No problem.



    I think I just misunderstood your initial post. I was thinking of utilized in the context of fructose molecules being present in the bloodstream along with glucose. My apologies. And I even learned something new today!
    Sorry for the sarcasm. Fructose can (and is) converted to glucose -- that is sure. It does not need to be though and unlike glucose does not pass through the liver into the blood stream but is metabolized quickly by the liver. The enzyme required to initiate fructose metabolism (fructokinase) is only found in the liver. Fructose is not a direct energy source for other tissues. Fructose metabolism is not controlled. It goes very quickly forward unrelated to hepatic energy utilization. This results in an increased synthesis of lipids and increased serum lipoproteins.
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    Fructose metabolism is not controlled. It goes very quickly forward unrelated to hepatic energy utilization. This results in an increased synthesis of lipids and increased serum lipoproteins.
    My basic understand is that fructose is metabolized by the liver. So delving into the specifics is something I find rather interesting.

    What is fructose's role in liver glycogen then? Once or if liver glycogen stores are filled then DAP and GAP are preferentially metabolized into lipoproteins with minimal impact on blood glucose?
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    Quote Originally Posted by carpee View Post
    so wheats are still preferred for complex carbs?
    Quote Originally Posted by Chargerfball25 View Post
    100% whole wheat anything is always the superior choice.


    ewwww no, wheat is towards the bottom of the list. Quinoa, brown rice, wild rice, oats are all far better choices. Bulgur wheat, couscous, etc. For the most part any baked goods kind of suck.

    that said, man I go thru a bunch of the thomases light whole grain english muffins no HFCS, 8g of fiber per muffin, and only 24g carbs TOTAL, so 16 net.

    otal Fat 1g 2%
    Saturated Fat 0g 0%
    Monounsaturated Fat 0g
    Polyunsaturated Fat 0g
    Trans Fat 0g
    Cholesterol 0mg 0%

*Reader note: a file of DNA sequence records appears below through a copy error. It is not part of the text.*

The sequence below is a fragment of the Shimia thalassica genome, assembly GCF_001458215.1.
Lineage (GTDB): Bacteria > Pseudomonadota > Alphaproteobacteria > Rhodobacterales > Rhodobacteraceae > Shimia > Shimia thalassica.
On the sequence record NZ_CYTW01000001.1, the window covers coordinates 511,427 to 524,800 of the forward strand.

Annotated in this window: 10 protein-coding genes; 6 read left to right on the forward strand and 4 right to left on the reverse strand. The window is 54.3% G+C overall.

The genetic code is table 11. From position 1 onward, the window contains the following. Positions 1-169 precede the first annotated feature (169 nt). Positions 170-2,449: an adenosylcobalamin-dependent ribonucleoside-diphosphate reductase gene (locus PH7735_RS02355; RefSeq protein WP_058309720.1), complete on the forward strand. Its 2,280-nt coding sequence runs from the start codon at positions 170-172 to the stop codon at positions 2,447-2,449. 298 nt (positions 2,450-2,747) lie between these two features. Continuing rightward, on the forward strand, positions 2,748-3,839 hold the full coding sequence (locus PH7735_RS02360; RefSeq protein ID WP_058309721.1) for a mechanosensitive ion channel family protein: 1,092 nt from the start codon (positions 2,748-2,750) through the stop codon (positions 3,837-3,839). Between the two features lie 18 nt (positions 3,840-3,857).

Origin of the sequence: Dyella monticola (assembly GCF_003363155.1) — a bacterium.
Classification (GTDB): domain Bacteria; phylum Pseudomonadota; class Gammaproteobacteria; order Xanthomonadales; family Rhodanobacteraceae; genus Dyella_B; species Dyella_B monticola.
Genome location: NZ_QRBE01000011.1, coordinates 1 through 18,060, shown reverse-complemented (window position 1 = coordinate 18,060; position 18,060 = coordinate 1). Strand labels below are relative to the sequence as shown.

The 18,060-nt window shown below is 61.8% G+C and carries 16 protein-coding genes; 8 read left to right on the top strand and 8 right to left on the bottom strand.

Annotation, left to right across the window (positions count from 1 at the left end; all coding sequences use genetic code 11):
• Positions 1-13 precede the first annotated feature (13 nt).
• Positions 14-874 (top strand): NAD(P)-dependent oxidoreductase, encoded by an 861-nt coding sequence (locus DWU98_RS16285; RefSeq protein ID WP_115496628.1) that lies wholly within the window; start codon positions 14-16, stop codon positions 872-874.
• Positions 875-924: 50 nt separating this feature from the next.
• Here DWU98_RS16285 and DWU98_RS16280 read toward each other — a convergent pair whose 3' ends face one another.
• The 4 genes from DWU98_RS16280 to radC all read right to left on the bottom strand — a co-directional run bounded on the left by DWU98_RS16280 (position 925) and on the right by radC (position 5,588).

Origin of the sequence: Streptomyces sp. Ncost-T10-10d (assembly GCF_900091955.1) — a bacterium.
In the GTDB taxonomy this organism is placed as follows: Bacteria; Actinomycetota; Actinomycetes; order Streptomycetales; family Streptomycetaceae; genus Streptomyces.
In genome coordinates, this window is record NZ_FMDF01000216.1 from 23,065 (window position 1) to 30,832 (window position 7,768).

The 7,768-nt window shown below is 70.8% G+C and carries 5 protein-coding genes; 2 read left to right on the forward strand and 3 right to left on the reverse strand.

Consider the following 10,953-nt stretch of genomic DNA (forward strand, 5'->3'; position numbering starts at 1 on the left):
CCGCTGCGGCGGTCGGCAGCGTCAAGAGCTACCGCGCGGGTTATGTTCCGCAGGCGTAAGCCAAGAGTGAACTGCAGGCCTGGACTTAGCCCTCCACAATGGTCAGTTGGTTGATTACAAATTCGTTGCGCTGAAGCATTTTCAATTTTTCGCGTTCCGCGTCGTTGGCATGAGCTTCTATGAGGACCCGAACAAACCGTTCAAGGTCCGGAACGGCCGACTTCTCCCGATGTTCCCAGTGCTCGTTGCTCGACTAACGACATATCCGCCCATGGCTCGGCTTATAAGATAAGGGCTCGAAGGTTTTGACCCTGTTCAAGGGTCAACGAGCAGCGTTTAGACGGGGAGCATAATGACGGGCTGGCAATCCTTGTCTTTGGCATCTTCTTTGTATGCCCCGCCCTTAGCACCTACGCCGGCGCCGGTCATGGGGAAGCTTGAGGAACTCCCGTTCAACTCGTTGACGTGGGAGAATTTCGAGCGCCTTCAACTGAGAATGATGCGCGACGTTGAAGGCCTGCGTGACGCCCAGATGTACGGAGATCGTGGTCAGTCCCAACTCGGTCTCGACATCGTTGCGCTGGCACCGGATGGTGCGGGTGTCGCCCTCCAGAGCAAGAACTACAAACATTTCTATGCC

Sodium 190mg 8%
    Total Carbohydrate 24g 8%
    Dietary Fiber 8g 32%
    Sugars 1g
    Protein 5g 10%
    great with some natty pb and no sugar added jellies
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    Quote Originally Posted by PublicEnemy View Post
    My basic understand is that fructose is metabolized by the liver. So delving into the specifics is something I find rather interesting.

    What is fructose's role in liver glycogen then? Once or if liver glycogen stores are filled then DAP and GAP are preferentially metabolized into lipoproteins with minimal impact on blood glucose?
    From what I read it seems that fructose is primarily matoblized to free fatty acds and secondarily to gluconeogenesis -- so it can have an impact on plasma glucose. Also, chronic consumption of fructose is a laboratory model for high cholesterol/hypertriglyceridemia due to the increase in fatty acid synthesis.
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    From what I read it seems that fructose is primarily matoblized to free fatty acds and secondarily to gluconeogenesis -- so it can have an impact on plasma glucose. Also, chronic consumption of fructose is a laboratory model for high cholesterol/hypertriglyceridemia due to the increase in fatty acid synthesis.
    It's nice to have an "ah-ha" moment as the pieces of the puzzle come together. Now I have a better scientific understanding of the health impacts of HFCS besides the fact that ingesting high GI sugars isn't necessarily the best thing for ones body.
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    Quote Originally Posted by EasyEJL View Post
    ewwww no, wheat is towards the bottom of the list. Quinoa, brown rice, wild rice, oats are all far better choices. Bulgur wheat, couscous, etc. For the most part any baked goods kind of suck.

    that said, man I go thru a bunch of the thomases light whole grain english muffins no HFCS, 8g of fiber per muffin, and only 24g carbs TOTAL, so 16 net.



    great with some natty pb and no sugar added jellies


    yea man, i love those. I used to have one with nat pb and a sliced up banana
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    Fructose is a lower GI sugar, but the peel of an apple also contains a decent amount of fiber, which lowers the GI of the fruit. Take the peel off and the GI goes up drasticaly. Watermelon, for example, is a higher GI fruit, due in part to the lack of fiber content.
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    The thing to think about in your complex carbs is biological anthropology - how did we evolve, what were our primary food sources through that. really "whole grains" we would have almost never eaten, other than if some happened to be in the stomach of an animal we were eating
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    Quote Originally Posted by redemption79 View Post
    Fructose is a lower GI sugar, but the peel of an apple also contains a decent amount of fiber, which lowers the GI of the fruit. Take the peel off and the GI goes up drasticaly. Watermelon, for example, is a higher GI fruit, due in part to the lack of fiber content.
    Well if we're being picky about fiber, a medium apple has around 4.1g of fiber, and without the skin it's only about 3.5 [Source = Dr. Joe Schwarz's Book and Apple A day... but I couldnt find the exact #'s. very close to that though)
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    are oats just oats? or are there like wheat oats or something?